I am listening to Alex, but also distracted by a firebird strutting around the garden like a peacock. It has come over to us and is pecking at Alex’s shoe.

“I did,” he continues, “collect one version in which there are three Baba Yaga sisters, all named Baba Yaga. What do you make of that?” Alex lifts an eyebrow.

I consider for a moment. “Brings to my mind the White Goddess, whom Robert Graves called the threefold muse.”

“Very good,” Alex nods at me.  “I concur. The pantheon of nature gods and goddesses are numerous with triads. As I said, Baba Yaga may not be a witch at all, but rather a reflection of an earlier mother goddess or goddesses.”

I return his nod, and reply to his point. “The day, sun, and night are at her service.”

“Exactly!”

The firebird startles and flaps away, losing a tail feather in its flight. I pick it up to admire it; an exquisite feather. I think I’ll give it to Thalia.

Fairy Tales of the Month: December 2012 Vasilisa the Beautiful – Part Three

bilibinbabalightIvan Bilibin

In Exchange

Joseph Campbell’s The Hero with a Thousand Faces, lays out the hero’s journey, the various stages the hero or heroine is likely to enter upon. In one stage the protagonist crosses the threshold into adventure after being called to do so. Or the protagonist may refuse the call initially, and later will labor through an ordeal to achieve the reward. Not every story will have every stage Campbell writes about. However, few fairy-tales do not have the meeting with the mentor. In Vladimir Propp’s list of fairy tale character roles the mentor is the magical helper and/or donor (of magical devices).

This mentor/donor/helper appears in many forms. In Snow White the seven dwarves fill this role, in Cinderella the fairy godmother,or in The Golden Bird the fox. The old woman in the wood helps the old soldier in The Twelve Dancing Princesses. The heroine in Sprig of Rosemary is helped by entities no less than the sun, moon, and wind.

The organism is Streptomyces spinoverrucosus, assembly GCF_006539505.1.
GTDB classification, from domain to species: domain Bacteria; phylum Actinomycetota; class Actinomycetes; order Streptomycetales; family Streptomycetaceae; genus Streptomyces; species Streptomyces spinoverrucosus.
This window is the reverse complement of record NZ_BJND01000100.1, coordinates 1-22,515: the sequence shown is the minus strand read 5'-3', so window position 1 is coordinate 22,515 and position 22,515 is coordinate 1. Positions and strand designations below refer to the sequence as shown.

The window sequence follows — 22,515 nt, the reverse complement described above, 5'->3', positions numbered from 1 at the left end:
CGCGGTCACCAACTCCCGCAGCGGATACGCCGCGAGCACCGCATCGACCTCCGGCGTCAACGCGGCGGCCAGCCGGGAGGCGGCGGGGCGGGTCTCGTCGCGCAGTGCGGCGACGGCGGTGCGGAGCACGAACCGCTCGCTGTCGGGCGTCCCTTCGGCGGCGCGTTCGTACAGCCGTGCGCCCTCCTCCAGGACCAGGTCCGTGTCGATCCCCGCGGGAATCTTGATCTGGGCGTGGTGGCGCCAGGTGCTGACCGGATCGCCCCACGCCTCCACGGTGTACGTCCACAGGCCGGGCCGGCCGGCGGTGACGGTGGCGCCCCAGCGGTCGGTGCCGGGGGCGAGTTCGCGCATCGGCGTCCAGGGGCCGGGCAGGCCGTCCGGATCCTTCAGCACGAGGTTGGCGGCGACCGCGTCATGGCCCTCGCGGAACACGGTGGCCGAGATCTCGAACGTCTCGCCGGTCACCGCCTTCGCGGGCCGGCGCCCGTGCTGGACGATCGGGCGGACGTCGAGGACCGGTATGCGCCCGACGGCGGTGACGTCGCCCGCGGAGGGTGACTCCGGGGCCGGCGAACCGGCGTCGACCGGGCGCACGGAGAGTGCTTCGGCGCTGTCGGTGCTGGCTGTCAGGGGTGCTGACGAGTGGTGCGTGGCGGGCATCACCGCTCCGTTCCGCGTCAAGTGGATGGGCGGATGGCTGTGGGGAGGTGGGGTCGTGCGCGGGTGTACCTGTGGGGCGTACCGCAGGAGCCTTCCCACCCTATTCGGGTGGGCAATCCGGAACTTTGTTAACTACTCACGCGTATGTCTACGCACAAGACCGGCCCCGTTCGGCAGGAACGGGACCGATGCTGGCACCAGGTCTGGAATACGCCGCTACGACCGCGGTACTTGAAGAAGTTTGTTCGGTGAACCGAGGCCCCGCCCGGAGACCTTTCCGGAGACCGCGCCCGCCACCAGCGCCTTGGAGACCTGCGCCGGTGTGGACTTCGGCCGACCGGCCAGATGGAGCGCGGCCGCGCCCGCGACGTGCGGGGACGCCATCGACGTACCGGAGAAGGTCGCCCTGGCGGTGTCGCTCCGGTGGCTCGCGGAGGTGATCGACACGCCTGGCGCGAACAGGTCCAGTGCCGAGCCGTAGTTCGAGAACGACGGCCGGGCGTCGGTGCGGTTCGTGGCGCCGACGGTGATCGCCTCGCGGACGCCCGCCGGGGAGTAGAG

In our story, Vasilisa the Beautiful, the helper is a wooden doll given to the heroine by her mother. Vasilisa gives the doll food and drink in exchange for advice and help.  The story makes it clear; Vasilisa would not survive without the doll.

Stepping back and taking a look at all of these magical helpers, putting aside that they are an expected part of the fairy-tale genre, let us ask, Why are they there? If we say they function to help the protagonist, then we need ask, Why do our heroes and heroines need help? As story structure goes, are not the magical helpers a cheat, a convenient answer to the way out of trouble? Why do we, the readers/listeners, want there to be magical helpers?

Perhaps the magical helpers are there because they carry a message that bears repeating. In our story, when Vasilisa faces her first hardship, the story does not say, “But Vasilisa had a magic wooden doll to give her advice.” Vasilisa was not born with the wooden doll in her pocket; she acquired it from her mother. The doll served as an extension of the mother’s wish to protect her daughter.

Further, there is an exchange. For the doll’s advice and aid, Vasilisa gives the doll food and drink. Food and drink in exchange for magical help is ever so prominent in these tales. When the heroine in The Three Forest Gnomes shares her meager crust of bread, she finds the strawberries she is seeking and departs with three other boons.

In The White Snake the hero receives help from magical creatures in exchange for having helped them. The old woman in the wood did not walk up to the soldier and tap him on the shoulder, saying, “Here, take this cloak of invisibility; you’re going to need it.” An exchange takes place between them before that happens.

We—living in a society—do not exist in a vacuum. We are constantly in a state of exchange with each other. Sometimes we exchange coins for an apple. Sometimes we exchange greetings over the phone. We might exchange a kiss, but we are always in a state of exchange.

The best exchanges are those that occur when we are helping each other. There is the message that bears repeating. That is the message we need to remember and, perhaps in those helpful moments, there is some magic.

Your Thoughts?

PS. Let me make a personal note. For me, the wooden doll is the creepiest magical helper. Dwarves, fairies, animals, old women—fine. A wooden doll that comes to life, eats, drinks, talks, works, then returns to its dormant state? Sounds like voodoo to me.